By Sandeep Reddy, co-founder of Zapkey
Most homebuyers are very happy when they hear from the builder that the project has received OC (occupation certificate) which means the builder can start handing over possession. However, very soon this state of happiness turns a little sour when they get to know the amount they need to pay at the time of possession- which will have a serious dent on the buyer’s pocket. In our view this is because the buyers are generally not fully aware of the applicability and the quantum of common area maintenance (CAM) charges which could be a function of not knowing this at the time of booking or they may have forgotten about it given that the project may have taken several years to complete.
We at Zapkey analyzed advance maintenance charged by builders for 15 projects in Mumbai which showed that there is a wide variation from Rs 10-30/sft/month (on carpet area) and non-standard tenures for which this advance is collected. RERA also does not explicitly mention any specific formula or standards for this.
What does RERA say about maintenance charges? The Real Estate (Regulation and Development) Act, 2016 (RERA) mandates, under Sec (4) (d), that the developer will be responsible for providing and maintaining the essential services, on reasonable charges, till the taking over of the maintenance of the project by the association of the allottees.
Let us understand more about Advance Maintenance Charges
Maintenance charges are the operating charges levied on residents of a housing society. The residents or owners of a particular property in an area are charged for the maintenance of a commonly owned property area. It is collected periodically i.e., monthly, semi-annually, or annually depending upon the project. In under-construction projects, a developer may collect advance maintenance charges for a fixed period as mentioned in the agreement and charge for such accordingly at the time of possession. This is to ensure common areas of the project are maintained until society is formed and operational to take over such duties. This amount doesn’t go to the builder and is not counted as income for the builder but has to be deposited in a separate account. Any balance CAM is to be transferred to the society or apex body at the time of handing over the responsibilities to manage and maintain the facilities.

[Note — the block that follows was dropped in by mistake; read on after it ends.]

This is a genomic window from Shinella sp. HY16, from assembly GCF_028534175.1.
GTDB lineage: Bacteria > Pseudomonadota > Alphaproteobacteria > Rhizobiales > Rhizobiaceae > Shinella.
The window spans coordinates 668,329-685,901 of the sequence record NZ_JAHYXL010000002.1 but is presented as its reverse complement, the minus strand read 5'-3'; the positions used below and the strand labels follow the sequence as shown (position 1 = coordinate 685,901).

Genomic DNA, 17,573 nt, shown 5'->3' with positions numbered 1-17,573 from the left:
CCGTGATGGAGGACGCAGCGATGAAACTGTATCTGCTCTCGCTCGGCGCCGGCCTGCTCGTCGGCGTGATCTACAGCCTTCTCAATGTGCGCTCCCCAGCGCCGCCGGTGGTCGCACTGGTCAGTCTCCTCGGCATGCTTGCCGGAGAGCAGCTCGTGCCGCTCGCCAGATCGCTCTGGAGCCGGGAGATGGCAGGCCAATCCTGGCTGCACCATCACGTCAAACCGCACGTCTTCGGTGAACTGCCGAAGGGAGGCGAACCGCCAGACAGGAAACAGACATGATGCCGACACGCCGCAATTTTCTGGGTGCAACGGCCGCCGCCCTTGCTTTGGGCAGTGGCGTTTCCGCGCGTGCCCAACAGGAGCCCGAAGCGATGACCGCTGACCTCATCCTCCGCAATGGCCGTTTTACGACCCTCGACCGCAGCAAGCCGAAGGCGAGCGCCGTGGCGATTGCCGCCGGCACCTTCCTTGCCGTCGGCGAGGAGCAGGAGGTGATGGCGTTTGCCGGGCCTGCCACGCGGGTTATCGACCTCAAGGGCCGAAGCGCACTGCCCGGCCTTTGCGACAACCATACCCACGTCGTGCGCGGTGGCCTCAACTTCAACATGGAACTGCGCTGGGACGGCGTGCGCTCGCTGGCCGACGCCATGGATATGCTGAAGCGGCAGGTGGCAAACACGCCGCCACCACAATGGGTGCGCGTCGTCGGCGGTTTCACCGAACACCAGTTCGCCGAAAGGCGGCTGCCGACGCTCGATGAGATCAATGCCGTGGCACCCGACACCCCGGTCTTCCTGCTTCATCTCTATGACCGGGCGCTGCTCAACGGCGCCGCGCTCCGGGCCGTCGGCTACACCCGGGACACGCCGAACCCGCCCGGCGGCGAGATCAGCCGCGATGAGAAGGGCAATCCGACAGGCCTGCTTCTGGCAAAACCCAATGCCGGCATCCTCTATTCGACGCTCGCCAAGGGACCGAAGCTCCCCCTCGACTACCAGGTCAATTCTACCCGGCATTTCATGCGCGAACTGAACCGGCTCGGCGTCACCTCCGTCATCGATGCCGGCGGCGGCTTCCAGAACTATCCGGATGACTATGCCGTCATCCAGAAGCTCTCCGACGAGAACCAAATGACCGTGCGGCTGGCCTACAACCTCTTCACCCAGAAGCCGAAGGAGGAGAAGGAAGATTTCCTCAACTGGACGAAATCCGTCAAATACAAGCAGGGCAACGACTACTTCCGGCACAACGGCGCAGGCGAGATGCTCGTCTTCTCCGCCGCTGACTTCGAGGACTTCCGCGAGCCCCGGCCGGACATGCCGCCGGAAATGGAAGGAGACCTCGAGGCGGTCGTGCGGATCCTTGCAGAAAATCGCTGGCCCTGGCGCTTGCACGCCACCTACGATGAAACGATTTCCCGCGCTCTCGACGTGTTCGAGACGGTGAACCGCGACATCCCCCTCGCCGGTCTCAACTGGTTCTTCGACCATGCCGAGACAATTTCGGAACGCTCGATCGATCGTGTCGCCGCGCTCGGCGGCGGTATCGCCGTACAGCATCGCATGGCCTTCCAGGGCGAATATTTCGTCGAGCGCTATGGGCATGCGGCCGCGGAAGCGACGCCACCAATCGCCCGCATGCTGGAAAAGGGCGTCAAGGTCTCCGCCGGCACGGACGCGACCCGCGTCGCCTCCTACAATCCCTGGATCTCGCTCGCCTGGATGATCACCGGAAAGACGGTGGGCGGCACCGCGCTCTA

In Maharashtra, maintenance charges are dependent on the area of the property. The total amount required to maintain the common areas and facilities are divided in proportion to the ﬂat area. The developer cannot demand advance CAM before receiving OC. This means the builder cannot force buyer to take possession of a unit by paying charges without receiving proper OC, especially in delayed projects.
Zapkey ﬁndings from analysis of Advance Maintenance Charges for 15 projects spread across multiple localities.
Wide variation from Rs 10-30/sft/month of maintenance charges (GST not included) even though the projects had similar amenities like gymnasium, clubhouse, swimming pool etc. We observed that South Mumbai locations or premium projects had much higher CAM charges.
- Projects like Rustomjee Crown in Prabhadevi had CAM of Rs 30/sft/month and for a 1404 sft apartment it works out to ~Rs50,000/month (including GST). Peninsula Bishops Gate, a very posh apartment complex in Breach Candy has a CAM of ~Rs 25/sft/month which translates to a whopping Rs 1.37 lacs/month for a 4700 sft apartment.
We would like to note that as per GST laws, maintenance charges paid by residents to the Resident Welfare Association are exempt up to Rs.7,500. In case the amount charged exceeds Rs.7,500 per month per member, GST is chargeable on the entire amount charged.
There were 2 projects in our study- Transcon Triumph in Andheri West and Sheth Montanta in Mulund where CAM worked out to sub Rs7500/month.
But in general, we observed the majority of the projects has a CAM in the range of Rs 10-15/sft/month.
- Tenures for which advance maintenance is collected by builders ranged from 12-24 months. Generally, this is the period within which the builder plans to handover the building to RWA/society from possession.
We had some projects like Lodha Bellagio in Powai and Dosti Eastern Bay in Wadala which split the CAM into Building and Layout/Federation (for common areas in case of multiple towers) maintenance. For example, Lodha has Building CAM for 18 months but Layout or Federation CAM for 60 months. Generally, this helps spread the load of CAM across owners as possession of various towers happens over time.
- Even though most of the agreements mention the Advance Maintenance Charges explicitly, we found some projects like Kanakia Zen World and Kanakia Silicon Valley did not mention the exact CAM numbers. The agreement generally mentions that this amount will be charged on pro-rata basis in proportion to all other allottees in the whole project.
We believe mentioning the proposed advance maintenance charges upfront in agreements is a good practice as it helps avoid conﬂicts between builders and owners later at the time of possession.
- Generally total Advance Maintenance collected by developer ranged from 0.5-1.4% of the property value (registered value). Projects with higher Advance Maintenance as a % of property value were Piramal Revanta in Mulund, Runwal Bliss in Kanjurmarg and Rustomjee Crown. Also, it is interesting to note that some of the premium projects were on the lower end of the range specially because of the high/premium property value- Peninsula Bishops Gate and Godrej Urban Park were at 0.5% and Oberoi Elysian at 0.7%.